I looked at the Phytosaur in real shock...
Because there, in the dinosaur hall of the Carnegie Museum of Natural History in central Pittsburgh, was what looked to be a massive crocodile.
I've seen lots of assembled skeletons before. It was big and carnivorous, but as I stood in front of the skeleton, I noticed something that I don't think I'd seen before.
See that collection of what look like ribs in its belly?
Here's a close-up shot:
See what I mean? There is the backbone above, with a lot of ribs hanging off the vertebrae. You can easily see the massive leg bones and feet.
But there, hanging below the backbone and ribs is something else--a kind of basket of upward pointing ribs that seems attached to the sternum.
I don't know that I've seen that on any other animal. Or have I just not been paying attention?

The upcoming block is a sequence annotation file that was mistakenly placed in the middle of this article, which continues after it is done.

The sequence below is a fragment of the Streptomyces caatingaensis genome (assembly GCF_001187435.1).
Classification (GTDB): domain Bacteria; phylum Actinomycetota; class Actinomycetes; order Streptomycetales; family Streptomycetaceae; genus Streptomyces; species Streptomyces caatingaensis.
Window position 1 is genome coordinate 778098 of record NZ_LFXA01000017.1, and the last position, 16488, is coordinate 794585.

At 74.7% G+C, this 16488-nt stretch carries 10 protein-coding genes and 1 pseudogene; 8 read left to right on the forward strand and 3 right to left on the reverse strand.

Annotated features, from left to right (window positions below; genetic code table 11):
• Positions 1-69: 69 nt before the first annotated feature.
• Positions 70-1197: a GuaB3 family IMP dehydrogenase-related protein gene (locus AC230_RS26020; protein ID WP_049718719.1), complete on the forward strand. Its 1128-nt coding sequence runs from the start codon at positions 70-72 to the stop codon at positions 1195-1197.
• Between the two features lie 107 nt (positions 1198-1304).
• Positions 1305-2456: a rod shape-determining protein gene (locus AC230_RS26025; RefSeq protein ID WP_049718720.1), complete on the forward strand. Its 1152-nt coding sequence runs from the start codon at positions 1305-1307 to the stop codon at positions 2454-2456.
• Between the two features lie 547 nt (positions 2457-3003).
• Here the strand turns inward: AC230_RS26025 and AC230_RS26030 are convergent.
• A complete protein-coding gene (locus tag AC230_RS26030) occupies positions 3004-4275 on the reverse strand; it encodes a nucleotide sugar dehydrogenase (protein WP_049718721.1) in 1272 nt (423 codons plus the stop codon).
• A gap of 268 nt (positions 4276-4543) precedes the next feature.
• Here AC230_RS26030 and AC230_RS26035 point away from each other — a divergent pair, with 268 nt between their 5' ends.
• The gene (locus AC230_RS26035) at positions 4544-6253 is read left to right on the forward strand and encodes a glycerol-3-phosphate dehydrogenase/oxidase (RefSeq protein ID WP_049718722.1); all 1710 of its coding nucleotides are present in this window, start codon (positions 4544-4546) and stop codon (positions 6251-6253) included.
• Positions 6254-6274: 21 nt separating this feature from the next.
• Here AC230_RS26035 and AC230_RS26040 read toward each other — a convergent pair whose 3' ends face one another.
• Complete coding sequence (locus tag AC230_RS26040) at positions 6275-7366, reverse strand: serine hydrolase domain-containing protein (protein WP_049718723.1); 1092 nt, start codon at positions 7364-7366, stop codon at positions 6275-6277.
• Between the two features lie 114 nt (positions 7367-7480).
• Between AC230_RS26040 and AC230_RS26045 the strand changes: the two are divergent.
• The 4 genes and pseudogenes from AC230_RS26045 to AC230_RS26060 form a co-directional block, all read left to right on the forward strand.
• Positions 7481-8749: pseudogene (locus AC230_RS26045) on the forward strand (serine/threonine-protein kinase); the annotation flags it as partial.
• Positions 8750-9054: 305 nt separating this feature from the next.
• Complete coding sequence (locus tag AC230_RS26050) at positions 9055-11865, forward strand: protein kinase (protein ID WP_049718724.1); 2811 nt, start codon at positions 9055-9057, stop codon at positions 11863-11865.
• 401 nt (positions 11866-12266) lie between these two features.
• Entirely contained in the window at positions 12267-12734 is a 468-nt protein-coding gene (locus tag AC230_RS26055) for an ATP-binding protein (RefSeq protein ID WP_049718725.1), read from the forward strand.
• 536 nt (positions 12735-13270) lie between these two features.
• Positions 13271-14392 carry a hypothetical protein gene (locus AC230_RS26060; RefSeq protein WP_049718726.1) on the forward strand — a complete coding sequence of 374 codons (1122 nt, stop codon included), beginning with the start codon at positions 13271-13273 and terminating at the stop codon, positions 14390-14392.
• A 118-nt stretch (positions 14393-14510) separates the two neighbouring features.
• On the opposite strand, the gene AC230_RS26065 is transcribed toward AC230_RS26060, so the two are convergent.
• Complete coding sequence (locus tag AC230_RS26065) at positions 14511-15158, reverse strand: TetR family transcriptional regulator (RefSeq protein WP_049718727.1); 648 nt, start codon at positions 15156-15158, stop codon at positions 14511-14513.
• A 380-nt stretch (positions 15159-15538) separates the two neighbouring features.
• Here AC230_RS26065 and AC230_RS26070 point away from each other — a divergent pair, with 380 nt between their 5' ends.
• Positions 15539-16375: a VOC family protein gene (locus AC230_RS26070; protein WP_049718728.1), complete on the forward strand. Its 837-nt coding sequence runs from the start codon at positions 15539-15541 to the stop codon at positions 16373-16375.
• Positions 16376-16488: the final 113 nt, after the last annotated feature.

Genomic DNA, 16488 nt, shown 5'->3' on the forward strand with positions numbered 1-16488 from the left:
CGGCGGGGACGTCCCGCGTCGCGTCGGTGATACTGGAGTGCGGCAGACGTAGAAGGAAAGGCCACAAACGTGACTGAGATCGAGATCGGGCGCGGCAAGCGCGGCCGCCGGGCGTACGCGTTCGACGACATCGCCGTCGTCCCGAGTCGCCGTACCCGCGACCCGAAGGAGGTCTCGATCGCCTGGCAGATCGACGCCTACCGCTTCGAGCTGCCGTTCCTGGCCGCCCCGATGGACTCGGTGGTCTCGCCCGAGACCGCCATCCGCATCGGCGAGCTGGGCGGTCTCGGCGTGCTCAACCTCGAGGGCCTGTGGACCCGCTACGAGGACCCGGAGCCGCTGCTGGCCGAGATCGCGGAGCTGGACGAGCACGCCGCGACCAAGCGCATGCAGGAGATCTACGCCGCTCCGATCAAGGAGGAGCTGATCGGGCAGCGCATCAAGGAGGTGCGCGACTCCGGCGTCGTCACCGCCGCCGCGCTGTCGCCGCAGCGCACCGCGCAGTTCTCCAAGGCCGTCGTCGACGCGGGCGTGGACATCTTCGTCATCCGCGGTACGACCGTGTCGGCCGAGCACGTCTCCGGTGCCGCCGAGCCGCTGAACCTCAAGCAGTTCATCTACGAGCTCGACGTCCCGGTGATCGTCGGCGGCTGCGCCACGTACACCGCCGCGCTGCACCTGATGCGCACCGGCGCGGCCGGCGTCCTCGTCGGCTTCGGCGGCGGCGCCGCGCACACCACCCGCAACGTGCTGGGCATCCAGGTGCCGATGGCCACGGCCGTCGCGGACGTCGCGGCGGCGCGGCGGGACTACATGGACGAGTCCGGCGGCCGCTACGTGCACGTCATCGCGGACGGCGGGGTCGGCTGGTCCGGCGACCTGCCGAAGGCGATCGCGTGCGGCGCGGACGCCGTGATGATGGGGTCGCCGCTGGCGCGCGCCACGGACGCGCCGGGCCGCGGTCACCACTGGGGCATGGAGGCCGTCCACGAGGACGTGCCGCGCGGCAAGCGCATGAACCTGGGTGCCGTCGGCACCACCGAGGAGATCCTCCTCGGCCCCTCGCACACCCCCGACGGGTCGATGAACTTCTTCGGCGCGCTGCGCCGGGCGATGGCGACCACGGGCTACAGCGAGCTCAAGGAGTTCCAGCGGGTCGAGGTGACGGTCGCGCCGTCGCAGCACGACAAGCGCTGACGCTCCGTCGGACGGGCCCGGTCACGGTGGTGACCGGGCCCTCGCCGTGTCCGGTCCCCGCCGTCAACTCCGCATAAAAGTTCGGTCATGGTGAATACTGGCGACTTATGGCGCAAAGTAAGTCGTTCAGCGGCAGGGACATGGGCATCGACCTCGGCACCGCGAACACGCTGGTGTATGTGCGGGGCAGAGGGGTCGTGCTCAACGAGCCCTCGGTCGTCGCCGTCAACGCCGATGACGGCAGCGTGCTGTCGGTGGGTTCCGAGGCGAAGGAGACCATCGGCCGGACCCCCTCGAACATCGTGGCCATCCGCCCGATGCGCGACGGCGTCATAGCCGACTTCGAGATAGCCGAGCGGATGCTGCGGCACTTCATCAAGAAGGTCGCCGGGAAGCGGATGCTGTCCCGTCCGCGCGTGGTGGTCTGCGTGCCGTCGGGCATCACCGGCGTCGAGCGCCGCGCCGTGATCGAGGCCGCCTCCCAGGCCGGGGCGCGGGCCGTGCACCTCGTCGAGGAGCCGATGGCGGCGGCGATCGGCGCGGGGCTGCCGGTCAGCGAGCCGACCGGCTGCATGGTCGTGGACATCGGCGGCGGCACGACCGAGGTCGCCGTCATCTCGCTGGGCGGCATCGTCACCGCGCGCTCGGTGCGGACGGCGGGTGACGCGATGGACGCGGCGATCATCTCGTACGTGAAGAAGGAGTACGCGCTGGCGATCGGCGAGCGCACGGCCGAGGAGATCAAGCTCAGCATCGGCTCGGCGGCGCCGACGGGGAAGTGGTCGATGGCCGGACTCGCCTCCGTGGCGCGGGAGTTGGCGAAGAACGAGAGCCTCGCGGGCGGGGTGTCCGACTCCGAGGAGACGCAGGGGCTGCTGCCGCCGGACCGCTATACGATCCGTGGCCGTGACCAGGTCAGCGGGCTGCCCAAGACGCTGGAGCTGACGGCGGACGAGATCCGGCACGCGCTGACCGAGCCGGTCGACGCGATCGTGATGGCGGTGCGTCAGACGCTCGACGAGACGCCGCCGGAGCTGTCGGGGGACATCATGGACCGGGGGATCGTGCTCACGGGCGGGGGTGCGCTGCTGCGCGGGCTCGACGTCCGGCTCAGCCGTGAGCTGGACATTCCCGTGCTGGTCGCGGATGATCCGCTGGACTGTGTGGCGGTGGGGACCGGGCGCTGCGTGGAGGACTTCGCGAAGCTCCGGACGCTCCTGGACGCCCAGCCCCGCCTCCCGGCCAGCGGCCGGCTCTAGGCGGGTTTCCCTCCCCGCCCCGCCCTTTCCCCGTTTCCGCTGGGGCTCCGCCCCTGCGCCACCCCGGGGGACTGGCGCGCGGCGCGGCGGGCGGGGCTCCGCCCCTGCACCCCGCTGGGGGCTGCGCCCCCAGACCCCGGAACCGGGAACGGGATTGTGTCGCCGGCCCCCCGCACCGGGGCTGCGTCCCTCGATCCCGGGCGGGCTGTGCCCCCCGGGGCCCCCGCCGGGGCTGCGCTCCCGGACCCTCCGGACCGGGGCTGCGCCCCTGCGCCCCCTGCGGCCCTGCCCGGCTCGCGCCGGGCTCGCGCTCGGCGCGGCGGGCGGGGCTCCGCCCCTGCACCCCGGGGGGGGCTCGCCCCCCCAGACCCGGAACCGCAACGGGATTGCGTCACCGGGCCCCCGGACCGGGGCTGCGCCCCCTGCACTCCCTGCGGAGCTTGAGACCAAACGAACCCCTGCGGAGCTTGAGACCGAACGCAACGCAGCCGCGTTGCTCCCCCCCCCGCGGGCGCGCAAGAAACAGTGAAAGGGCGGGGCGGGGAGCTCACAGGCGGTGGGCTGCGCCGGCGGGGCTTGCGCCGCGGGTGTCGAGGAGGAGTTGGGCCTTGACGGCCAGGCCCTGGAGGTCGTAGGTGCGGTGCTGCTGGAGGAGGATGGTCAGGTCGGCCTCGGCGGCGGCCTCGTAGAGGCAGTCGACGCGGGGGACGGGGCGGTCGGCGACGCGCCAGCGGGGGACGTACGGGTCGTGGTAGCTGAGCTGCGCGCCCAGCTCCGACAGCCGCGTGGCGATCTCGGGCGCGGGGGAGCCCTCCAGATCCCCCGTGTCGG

Naturally, this led me on a merry SRS quest, which condensed into these two Challenges for you:
1. What do you call that thing in the chest and belly of the Redondosaurus bermani?
2. Do other animals have this thing now, or was it just an Age of the Dinosaurs skeletal feature?
I've found the answer now after a bit of quick searching on my phone while standing in front of the beast. I have to say, I was pretty surprised by the answer to Challenge 2.
Another surprise was learning that the Redondosaurus is actually NOT related to any living crocodiles or alligators? It was, as they say, a "Late Triassic clade of crocodylian-like predators." That is, there were other kinds of Redondosaurus (collectively called the Phytosaurs) that filled the ecological niche that crocs and alligators fill in todays swamps. They had short legs, wide, heavy bodies with rows of armored scales, long tails, and long toothy snouts. The only obvious difference between crocodiles and phytosaurs is that crocodiles have their nostrils at the ends of their snouts, and phytosaurs had them on raised hump in front of their eyes. Despite the strong similarities between phytosaurs and crocodiles, the two groups are not closely related.
Let us know what answers you found to this week's Challenge. Of course, tell us HOW you found them. We all want to learn from your search strategy.
Hope you find this as interesting and entertaining as I did.